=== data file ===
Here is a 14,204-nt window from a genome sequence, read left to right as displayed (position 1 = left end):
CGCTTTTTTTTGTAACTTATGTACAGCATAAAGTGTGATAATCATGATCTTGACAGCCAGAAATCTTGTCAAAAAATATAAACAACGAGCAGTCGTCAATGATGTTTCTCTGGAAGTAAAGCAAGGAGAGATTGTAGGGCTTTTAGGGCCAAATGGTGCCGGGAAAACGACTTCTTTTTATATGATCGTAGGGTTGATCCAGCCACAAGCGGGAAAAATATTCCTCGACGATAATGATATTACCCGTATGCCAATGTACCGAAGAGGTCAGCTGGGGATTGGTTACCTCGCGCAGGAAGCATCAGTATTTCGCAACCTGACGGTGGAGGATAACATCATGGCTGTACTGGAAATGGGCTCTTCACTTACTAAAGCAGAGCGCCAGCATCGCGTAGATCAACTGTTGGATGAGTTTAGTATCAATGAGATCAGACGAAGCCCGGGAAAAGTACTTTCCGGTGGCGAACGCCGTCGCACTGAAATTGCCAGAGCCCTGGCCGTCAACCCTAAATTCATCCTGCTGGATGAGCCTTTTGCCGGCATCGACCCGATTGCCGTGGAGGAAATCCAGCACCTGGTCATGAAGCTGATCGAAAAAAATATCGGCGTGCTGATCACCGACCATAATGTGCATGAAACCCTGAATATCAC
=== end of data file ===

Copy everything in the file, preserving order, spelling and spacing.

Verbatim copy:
Here is a 14,204-nt window from a genome sequence, read left to right as displayed (position 1 = left end):
CGCTTTTTTTTGTAACTTATGTACAGCATAAAGTGTGATAATCATGATCTTGACAGCCAGAAATCTTGTCAAAAAATATAAACAACGAGCAGTCGTCAATGATGTTTCTCTGGAAGTAAAGCAAGGAGAGATTGTAGGGCTTTTAGGGCCAAATGGTGCCGGGAAAACGACTTCTTTTTATATGATCGTAGGGTTGATCCAGCCACAAGCGGGAAAAATATTCCTCGACGATAATGATATTACCCGTATGCCAATGTACCGAAGAGGTCAGCTGGGGATTGGTTACCTCGCGCAGGAAGCATCAGTATTTCGCAACCTGACGGTGGAGGATAACATCATGGCTGTACTGGAAATGGGCTCTTCACTTACTAAAGCAGAGCGCCAGCATCGCGTAGATCAACTGTTGGATGAGTTTAGTATCAATGAGATCAGACGAAGCCCGGGAAAAGTACTTTCCGGTGGCGAACGCCGTCGCACTGAAATTGCCAGAGCCCTGGCCGTCAACCCTAAATTCATCCTGCTGGATGAGCCTTTTGCCGGCATCGACCCGATTGCCGTGGAGGAAATCCAGCACCTGGTCATGAAGCTGATCGAAAAAAATATCGGCGTGCTGATCACCGACCATAATGTGCATGAAACCCTGAATATCAC